The City of Philadelphia will join the Children’s Hospital of Philadelphia to start a vaccination program for teachers and school staff in late February.
The details of the joint effort were still being worked out. However, Mayor Jim Kenney said the city planned to hold pop-up vaccination sites at district, charter, parochial and independent schools.
“As we near the one-year anniversary of the pandemic, getting children back into classrooms throughout the city is vitally important to their future,” Kenney said. “This vaccination program will go a long way to easing the concerns that teachers have expressed.”
According to a 6abc.com report, the program was announced as teachers and staff protested outside their buildings on Monday, claiming they feared the ventilation systems in the city’s aging schools were not enough to address the potential spread of the coronavirus.
The school district had ordered lower-grade teachers to attend to their schools Monday, but then backed off the mandate while a mediator reviewed issues raised by the teachers union. The district has over 120,000 students in 215 district-operated schools, and another 80,000 students in charter, cyber and alternative schools.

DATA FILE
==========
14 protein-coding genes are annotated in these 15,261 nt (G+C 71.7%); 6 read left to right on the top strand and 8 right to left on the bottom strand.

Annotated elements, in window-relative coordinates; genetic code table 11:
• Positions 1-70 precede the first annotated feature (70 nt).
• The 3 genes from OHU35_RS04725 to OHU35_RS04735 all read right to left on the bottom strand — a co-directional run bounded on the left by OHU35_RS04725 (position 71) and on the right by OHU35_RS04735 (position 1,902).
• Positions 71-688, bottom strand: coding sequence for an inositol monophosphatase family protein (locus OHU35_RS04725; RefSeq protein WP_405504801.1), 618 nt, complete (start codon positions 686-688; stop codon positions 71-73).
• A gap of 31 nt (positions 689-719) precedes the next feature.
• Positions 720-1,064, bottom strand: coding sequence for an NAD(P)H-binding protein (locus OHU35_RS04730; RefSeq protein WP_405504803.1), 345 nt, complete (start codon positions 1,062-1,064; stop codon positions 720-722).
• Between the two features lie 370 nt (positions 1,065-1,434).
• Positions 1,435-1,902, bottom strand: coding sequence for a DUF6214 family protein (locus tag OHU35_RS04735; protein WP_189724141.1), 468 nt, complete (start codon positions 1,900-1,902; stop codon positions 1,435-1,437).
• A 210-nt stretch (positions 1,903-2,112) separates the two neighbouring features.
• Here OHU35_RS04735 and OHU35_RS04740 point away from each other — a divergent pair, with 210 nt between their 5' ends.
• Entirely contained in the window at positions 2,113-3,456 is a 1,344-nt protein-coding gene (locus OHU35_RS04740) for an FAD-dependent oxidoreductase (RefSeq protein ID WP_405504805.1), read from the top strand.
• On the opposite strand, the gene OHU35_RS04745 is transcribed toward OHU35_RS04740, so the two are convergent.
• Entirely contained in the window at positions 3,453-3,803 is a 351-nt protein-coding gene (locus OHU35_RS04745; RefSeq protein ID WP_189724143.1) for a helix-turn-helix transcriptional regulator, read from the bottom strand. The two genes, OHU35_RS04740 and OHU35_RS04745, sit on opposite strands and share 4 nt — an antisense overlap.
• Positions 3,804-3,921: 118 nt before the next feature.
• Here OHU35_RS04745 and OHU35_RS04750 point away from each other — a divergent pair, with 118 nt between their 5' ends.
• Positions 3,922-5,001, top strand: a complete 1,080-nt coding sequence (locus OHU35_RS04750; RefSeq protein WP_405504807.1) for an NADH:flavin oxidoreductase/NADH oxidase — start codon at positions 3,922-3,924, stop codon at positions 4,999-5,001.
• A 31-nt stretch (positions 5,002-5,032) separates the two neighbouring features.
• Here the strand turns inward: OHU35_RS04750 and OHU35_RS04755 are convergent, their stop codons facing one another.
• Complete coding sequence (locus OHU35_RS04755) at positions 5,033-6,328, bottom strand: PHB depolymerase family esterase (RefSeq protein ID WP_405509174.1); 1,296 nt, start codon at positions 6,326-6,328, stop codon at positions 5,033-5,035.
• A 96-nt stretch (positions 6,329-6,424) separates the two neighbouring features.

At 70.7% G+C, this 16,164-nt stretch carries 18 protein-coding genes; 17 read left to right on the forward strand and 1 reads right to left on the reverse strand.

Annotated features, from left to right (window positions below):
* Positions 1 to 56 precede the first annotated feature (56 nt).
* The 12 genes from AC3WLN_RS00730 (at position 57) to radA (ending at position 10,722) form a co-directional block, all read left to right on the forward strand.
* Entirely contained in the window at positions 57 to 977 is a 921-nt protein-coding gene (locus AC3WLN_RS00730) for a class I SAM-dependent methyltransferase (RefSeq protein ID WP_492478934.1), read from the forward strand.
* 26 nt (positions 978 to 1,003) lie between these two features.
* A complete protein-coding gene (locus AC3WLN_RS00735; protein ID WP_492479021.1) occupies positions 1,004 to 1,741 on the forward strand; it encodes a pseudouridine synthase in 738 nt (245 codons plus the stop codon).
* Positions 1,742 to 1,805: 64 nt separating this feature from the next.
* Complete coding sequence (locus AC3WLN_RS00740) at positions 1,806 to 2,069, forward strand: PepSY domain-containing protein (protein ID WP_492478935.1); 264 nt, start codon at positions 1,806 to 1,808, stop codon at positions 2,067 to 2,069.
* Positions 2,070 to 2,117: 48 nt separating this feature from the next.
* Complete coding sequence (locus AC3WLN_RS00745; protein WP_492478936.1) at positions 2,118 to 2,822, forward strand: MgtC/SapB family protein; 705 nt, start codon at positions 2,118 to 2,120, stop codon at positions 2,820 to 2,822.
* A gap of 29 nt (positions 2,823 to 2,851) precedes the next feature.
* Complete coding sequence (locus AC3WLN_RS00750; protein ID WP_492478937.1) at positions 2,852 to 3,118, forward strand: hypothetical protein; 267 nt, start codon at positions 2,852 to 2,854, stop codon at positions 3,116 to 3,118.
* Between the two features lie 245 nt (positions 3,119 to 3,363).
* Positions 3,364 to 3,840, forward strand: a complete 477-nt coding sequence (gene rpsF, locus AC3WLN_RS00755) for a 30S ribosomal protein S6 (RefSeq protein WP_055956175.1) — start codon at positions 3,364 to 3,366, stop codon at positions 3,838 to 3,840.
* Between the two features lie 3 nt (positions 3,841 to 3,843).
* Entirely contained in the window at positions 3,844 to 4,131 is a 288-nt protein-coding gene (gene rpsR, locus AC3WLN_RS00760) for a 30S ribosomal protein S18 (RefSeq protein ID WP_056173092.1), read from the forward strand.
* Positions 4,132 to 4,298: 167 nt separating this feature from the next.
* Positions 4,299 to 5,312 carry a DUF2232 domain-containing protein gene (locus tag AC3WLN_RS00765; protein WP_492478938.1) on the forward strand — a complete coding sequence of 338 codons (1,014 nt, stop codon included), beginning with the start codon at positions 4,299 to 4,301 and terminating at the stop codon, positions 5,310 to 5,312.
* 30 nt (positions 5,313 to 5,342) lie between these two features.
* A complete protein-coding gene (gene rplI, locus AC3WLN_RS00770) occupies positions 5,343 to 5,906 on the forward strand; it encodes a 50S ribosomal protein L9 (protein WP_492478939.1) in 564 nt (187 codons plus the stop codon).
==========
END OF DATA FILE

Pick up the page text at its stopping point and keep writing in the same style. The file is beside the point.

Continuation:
Superintendent William Hite wants to offer students who have been learning remotely for nearly a year because of the pandemic a chance to return to school Feb. 22 under an optional hybrid instruction model.
He said the district has enhanced its cleaning operations and identified ventilation problems, and will not open classrooms until needed improvements are made. In a statement released Monday, Hite defended his decision for teachers to return and addressed ventilation concerns.
“The return of staff to buildings reflects 11 months of careful and science-based preparation by thousands of district staff,” he said. “To date, the district has spent about $65 million due to COVID-19. That includes nearly $4 million in ventilation assessments, repairs and enhancements to ensure healthy airflow.”